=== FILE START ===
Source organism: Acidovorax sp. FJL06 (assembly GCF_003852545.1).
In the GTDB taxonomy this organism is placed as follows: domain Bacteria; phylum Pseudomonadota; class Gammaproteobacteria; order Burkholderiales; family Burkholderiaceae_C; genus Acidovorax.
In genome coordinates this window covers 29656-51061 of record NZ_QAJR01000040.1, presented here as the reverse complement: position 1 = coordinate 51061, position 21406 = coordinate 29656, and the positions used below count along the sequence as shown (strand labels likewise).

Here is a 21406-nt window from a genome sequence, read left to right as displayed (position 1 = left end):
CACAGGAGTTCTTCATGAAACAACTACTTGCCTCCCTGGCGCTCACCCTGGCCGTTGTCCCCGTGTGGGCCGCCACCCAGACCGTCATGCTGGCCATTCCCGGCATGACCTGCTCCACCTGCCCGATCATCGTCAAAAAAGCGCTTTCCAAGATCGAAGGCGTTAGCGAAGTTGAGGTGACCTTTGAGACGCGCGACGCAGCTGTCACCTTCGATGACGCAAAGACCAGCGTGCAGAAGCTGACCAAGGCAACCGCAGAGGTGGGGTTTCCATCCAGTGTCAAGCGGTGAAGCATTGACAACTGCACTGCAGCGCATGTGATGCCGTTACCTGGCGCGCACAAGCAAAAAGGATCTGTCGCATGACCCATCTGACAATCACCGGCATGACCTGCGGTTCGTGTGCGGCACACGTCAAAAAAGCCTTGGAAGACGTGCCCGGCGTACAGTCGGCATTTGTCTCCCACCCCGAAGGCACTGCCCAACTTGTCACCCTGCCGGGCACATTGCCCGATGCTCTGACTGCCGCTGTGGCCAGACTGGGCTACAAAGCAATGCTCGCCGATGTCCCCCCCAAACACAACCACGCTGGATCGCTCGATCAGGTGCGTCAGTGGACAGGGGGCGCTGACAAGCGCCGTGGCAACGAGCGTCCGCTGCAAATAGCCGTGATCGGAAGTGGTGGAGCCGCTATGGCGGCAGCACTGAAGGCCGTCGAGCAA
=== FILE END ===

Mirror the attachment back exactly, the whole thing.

Source organism: Acidovorax sp. FJL06 (assembly GCF_003852545.1).
In the GTDB taxonomy this organism is placed as follows: domain Bacteria; phylum Pseudomonadota; class Gammaproteobacteria; order Burkholderiales; family Burkholderiaceae_C; genus Acidovorax.
In genome coordinates this window covers 29656-51061 of record NZ_QAJR01000040.1, presented here as the reverse complement: position 1 = coordinate 51061, position 21406 = coordinate 29656, and the positions used below count along the sequence as shown (strand labels likewise).

Here is a 21406-nt window from a genome sequence, read left to right as displayed (position 1 = left end):
CACAGGAGTTCTTCATGAAACAACTACTTGCCTCCCTGGCGCTCACCCTGGCCGTTGTCCCCGTGTGGGCCGCCACCCAGACCGTCATGCTGGCCATTCCCGGCATGACCTGCTCCACCTGCCCGATCATCGTCAAAAAAGCGCTTTCCAAGATCGAAGGCGTTAGCGAAGTTGAGGTGACCTTTGAGACGCGCGACGCAGCTGTCACCTTCGATGACGCAAAGACCAGCGTGCAGAAGCTGACCAAGGCAACCGCAGAGGTGGGGTTTCCATCCAGTGTCAAGCGGTGAAGCATTGACAACTGCACTGCAGCGCATGTGATGCCGTTACCTGGCGCGCACAAGCAAAAAGGATCTGTCGCATGACCCATCTGACAATCACCGGCATGACCTGCGGTTCGTGTGCGGCACACGTCAAAAAAGCCTTGGAAGACGTGCCCGGCGTACAGTCGGCATTTGTCTCCCACCCCGAAGGCACTGCCCAACTTGTCACCCTGCCGGGCACATTGCCCGATGCTCTGACTGCCGCTGTGGCCAGACTGGGCTACAAAGCAATGCTCGCCGATGTCCCCCCCAAACACAACCACGCTGGATCGCTCGATCAGGTGCGTCAGTGGACAGGGGGCGCTGACAAGCGCCGTGGCAACGAGCGTCCGCTGCAAATAGCCGTGATCGGAAGTGGTGGAGCCGCTATGGCGGCAGCACTGAAGGCCGTCGAGCAA